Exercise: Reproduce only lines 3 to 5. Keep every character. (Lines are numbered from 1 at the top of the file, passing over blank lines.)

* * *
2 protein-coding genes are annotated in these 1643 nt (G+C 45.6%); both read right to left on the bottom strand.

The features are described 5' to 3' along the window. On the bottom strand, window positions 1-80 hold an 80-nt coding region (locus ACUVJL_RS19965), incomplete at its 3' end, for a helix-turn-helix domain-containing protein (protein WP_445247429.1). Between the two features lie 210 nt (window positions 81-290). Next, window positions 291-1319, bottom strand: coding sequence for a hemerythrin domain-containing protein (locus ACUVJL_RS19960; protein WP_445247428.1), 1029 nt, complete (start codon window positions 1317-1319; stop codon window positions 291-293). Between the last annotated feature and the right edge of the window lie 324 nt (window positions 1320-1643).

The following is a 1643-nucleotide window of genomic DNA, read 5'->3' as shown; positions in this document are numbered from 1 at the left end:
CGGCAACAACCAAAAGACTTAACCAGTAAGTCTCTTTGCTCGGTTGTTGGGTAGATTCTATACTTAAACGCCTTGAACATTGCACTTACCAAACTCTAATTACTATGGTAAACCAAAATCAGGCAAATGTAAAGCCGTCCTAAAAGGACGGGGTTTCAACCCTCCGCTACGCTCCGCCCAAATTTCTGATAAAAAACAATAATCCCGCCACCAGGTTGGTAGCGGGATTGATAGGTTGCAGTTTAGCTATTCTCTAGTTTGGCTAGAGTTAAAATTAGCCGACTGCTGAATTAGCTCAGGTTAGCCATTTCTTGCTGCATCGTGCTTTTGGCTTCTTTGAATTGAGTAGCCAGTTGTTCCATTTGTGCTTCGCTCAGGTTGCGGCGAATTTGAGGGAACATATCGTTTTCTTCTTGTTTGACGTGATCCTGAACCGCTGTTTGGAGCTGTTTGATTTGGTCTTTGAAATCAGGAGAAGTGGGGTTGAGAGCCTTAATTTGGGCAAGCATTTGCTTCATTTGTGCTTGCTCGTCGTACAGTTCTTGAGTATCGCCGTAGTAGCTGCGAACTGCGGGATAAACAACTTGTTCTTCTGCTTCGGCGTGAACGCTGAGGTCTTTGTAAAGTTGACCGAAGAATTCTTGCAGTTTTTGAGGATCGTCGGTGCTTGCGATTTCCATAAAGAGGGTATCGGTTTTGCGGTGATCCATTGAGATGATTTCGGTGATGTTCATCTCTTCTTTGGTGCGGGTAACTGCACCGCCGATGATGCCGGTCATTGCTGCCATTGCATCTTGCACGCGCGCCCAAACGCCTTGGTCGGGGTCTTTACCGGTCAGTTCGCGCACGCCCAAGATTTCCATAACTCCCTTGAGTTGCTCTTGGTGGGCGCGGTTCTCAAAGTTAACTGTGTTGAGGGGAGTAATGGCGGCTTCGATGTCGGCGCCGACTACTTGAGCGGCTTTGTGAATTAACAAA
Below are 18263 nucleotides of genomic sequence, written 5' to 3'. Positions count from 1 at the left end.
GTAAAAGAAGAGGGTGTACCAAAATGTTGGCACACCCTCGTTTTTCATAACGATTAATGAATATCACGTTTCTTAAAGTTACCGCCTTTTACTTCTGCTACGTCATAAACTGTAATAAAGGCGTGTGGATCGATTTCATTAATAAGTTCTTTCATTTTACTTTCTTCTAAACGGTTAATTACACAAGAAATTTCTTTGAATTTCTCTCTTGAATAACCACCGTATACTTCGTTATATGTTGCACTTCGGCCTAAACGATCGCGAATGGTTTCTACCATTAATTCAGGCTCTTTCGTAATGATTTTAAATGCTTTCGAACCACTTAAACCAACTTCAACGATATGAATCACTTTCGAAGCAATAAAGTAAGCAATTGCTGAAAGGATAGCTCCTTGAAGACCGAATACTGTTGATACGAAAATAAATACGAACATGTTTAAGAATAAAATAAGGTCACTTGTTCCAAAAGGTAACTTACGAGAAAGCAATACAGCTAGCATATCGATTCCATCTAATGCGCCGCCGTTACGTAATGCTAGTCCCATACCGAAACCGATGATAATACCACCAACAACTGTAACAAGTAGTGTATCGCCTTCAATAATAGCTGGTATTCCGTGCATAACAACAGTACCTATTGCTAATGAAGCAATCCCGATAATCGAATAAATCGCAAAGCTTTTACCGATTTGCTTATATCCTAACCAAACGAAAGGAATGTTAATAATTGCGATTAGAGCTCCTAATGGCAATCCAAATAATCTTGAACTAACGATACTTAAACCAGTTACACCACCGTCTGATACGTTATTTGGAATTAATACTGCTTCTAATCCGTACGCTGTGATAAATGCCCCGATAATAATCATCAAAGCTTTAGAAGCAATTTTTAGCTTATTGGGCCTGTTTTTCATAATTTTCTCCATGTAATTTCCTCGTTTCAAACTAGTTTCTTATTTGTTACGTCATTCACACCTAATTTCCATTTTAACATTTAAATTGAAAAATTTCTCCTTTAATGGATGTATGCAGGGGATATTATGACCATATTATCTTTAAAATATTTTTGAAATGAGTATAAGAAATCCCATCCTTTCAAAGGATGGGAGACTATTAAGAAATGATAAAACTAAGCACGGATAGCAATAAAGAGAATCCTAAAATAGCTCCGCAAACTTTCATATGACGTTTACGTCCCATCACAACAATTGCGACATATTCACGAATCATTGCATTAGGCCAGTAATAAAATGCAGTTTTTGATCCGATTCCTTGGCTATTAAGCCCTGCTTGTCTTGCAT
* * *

The following is a 1643-nucleotide window of genomic DNA, read 5'->3' as shown; positions in this document are numbered from 1 at the left end:
CGGCAACAACCAAAAGACTTAACCAGTAAGTCTCTTTGCTCGGTTGTTGGGTAGATTCTATACTTAAACGCCTTGAACATTGCACTTACCAAACTCTAATTACTATGGTAAACCAAAATCAGGCAAATGTAAAGCCGTCCTAAAAGGACGGGGTTTCAACCCTCCGCTACGCTCCGCCCAAATTTCTGATAAAAAACAATAATCCCGCCACCAGGTTGGTAGCGGGATTGATAGGTTGCAGTTTAGCTATTCTCTAGTTTGGCTAGAGTTAAAATTAGCCGACTGCTGAATTAGCTCAGGTTAGCCATTTCTTGCTGCATCGTGCTTTTGGCTTCTTTGAATTGAGTAGCCAGTTGTTCCATTTGTGCTTCGCTCAGGTTGCGGCGAATTTGAGGGAACATATCGTTTTCTTCTTGTTTGACGTGATCCTGAACCGCTGTTTGGAGCTGTTTGATTTGGTCTTTGAAATCAGGAGAAGTGGGGTTGAGAGCCTTAATTTGGGCAAGCATTTGCTTCATTTGTGCTTGCTCGTCGTACAGTTCTTGAGTATCGCCGTAGTAGCTGCGAACTGCGGGATAAACAACTTGTTCTTCTGCTTCGGCGTGAACGCTGAGGTCTTTGTAAAGTTGACCGAAGAATTCTTGCAGTTTTTGAGGATCGTCGGTGCTTGCGATTTCCATAAAGAGGGTATCGGTTTTGCGGTGATCCATTGAGATGATTTCGGTGATGTTCATCTCTTCTTTGGTGCGGGTAACTGCACCGCCGATGATGCCGGTCATTGCTGCCATTGCATCTTGCACGCGCGCCCAAACGCCTTGGTCGGGGTCTTTACCGGTCAGTTCGCGCACGCCCAAGATTTCCATAACTCCCTTGAGTTGCTCTTGGTGGGCGCGGTTCTCAAAGTTAACTGTGTTGAGGGGAGTAATGGCGGCTTCGATGTCGGCGCCGACTACTTGAGCGGCTTTGTGAATTAACAAA
Below are 18263 nucleotides of genomic sequence, written 5' to 3'. Positions count from 1 at the left end.